Foreign Relations


India is Bhutan’s largest trade and development partner, providing significant amounts of foreign aid and investment. Traditionally, the 1949 Treaty of Peace and Friendship governed relations between the countries. In February 2007, India and Bhutan signed a new treaty removing the clause that India will “guide” Bhutan’s foreign policy and allowing Bhutan to purchase military equipment from other countries. However, bilateral ties remain close, demonstrated by Indian Prime Minister Manmohan Singh’s May 2008 visit to Thimpu during which he addressed the newly elected parliament. Prime Minister Jigme Thinley returned the gesture when he made his first official trip abroad as prime minister to New Delhi in July 2008; King Jigme Khesar Namgyel Wangchuck also visited India in December 2009.

In recent years, insurgents on the Indian side of the border from the United Liberation Front of Assam (ULFA) and the Bodos have used Bhutan as a safe haven. In December 2003, Bhutan military troops expelled Indian insurgents from Assam. Through this joint effort with India, Bhutan strengthened border security and continued cooperation with the Indian military.


Bhutan and China do not have diplomatic relations, although they have engaged in 19 rounds of high-level talks regarding a border dispute over three Chinese-built roads which the Bhutanese Government alleges encroach on its territory. Although the current official trade between the countries is minimal, the Chinese Government announced that trade had increased by 3,000% from 2006 to 2007.


Bhutan and Nepal established diplomatic relations in 1983 and are still negotiating a solution to a protracted refugee situation, in which over 85,000 refugees reside in seven UNHCR camps in Nepal. Most of the refugees claim Bhutanese citizenship, while Bhutan alleges that they are non-nationals or “voluntary emigrants,” who forfeited their citizenship rights. In 2003, a joint Bhutan-Nepal verification team categorized refugees from one camp into four groups, but progress remains stalled. Out of these refugee camps have arisen several insurgent groups, such as the Bhutan Communist Party (Marxist-Leninist-Maoist), the Bhutan Tiger Force, and the United Revolutionary Front of Bhutan. Bhutanese security forces blamed these groups for a series of bombings targeting the country in the lead-up to the 2008 parliamentary elections.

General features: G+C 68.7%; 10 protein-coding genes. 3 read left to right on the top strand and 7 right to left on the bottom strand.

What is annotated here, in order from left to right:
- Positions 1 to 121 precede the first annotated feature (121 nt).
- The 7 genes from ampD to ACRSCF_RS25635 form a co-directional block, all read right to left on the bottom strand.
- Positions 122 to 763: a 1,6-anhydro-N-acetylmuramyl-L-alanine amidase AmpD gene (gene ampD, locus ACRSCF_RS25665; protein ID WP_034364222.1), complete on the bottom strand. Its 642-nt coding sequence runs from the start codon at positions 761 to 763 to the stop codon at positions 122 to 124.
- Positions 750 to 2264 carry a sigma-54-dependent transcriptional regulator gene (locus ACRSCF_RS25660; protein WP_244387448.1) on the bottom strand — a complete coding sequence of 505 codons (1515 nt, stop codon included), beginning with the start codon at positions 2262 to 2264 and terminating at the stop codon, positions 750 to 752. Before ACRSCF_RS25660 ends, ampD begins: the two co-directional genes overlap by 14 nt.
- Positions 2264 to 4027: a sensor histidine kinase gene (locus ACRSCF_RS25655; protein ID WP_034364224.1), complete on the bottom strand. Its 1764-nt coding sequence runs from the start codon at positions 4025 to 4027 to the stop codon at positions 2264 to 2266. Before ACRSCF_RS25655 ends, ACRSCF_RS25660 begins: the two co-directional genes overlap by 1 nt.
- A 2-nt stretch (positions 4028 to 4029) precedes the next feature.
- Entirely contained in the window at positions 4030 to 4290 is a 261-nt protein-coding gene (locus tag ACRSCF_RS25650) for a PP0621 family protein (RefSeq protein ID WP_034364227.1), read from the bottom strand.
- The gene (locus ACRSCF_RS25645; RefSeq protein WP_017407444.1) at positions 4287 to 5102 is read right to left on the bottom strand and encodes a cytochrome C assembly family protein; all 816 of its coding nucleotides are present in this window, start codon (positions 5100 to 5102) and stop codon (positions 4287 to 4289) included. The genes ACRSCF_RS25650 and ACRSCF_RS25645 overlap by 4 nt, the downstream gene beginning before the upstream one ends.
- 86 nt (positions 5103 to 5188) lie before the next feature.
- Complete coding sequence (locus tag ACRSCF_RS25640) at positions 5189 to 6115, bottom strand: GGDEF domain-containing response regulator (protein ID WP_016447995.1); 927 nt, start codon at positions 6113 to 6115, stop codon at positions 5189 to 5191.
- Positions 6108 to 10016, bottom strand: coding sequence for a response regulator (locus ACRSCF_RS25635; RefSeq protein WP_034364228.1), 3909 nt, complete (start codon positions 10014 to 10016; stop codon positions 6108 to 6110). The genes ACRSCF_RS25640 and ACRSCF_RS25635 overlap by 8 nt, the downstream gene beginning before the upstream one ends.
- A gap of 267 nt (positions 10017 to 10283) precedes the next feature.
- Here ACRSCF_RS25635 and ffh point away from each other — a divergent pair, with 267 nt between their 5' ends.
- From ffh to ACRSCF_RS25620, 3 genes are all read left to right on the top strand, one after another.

United Nations

Bhutan became a member of the United Nations in 1971. Bhutan does not have diplomatic relations with any of the permanent members of the UN Security Council. Bhutan was elected to the UN Commission on Human Rights in 2003 and served until 2006.

Other Countries

Bhutan enjoys diplomatic relations with seven European nations, which form The “Friends of Bhutan” group, together with Japan. These countries are Switzerland, Denmark, Sweden, Norway, the Netherlands, Finland, and Austria. Also known as donor nations, they contribute generously to Bhutanese development and social programs. Bhutan also has diplomatic relations with South Korea, Canada, Australia, Kuwait, Thailand, Bahrain, Bangladesh, the Maldives, Sri Lanka, and Pakistan.


Bhutan has 8,000 members in five military branches: the Royal Bhutan Army, Royal Bodyguard, National Militia, Royal Bhutan Police, and Forest Guards. In FY 2002, the Bhutanese Government spent 1.9% of its GDP on the military or U.S. $9.3 million. India maintains a permanent military training presence in Bhutan through IMTRAT, the Indian Military Training Team.

U.S.-Bhutan Relations

The U.S. Embassy in New Delhi, India, has consular responsibilities for Bhutan, but U.S. citizens also may request assistance from U.S. Embassies in Kathmandu, Nepal, or Dhaka, Bangladesh. The United States and Bhutan do not have diplomatic relations, and the United States does not give foreign assistance to Bhutan. Informal contact is maintained through the U.S. Embassy and the Bhutanese Embassy in New Delhi. Bhutan does participate in a regional program for South Asia sponsored by the U.S. Agency for International Development (USAID) that helps countries develop their power infrastructure (SARI-E). A few Bhutanese military officers have attended courses at the Asia-Pacific Center for Security Studies. The U.S. Government annually brings several Bhutanese participants to United States through its International Visitors and Fulbright Programs.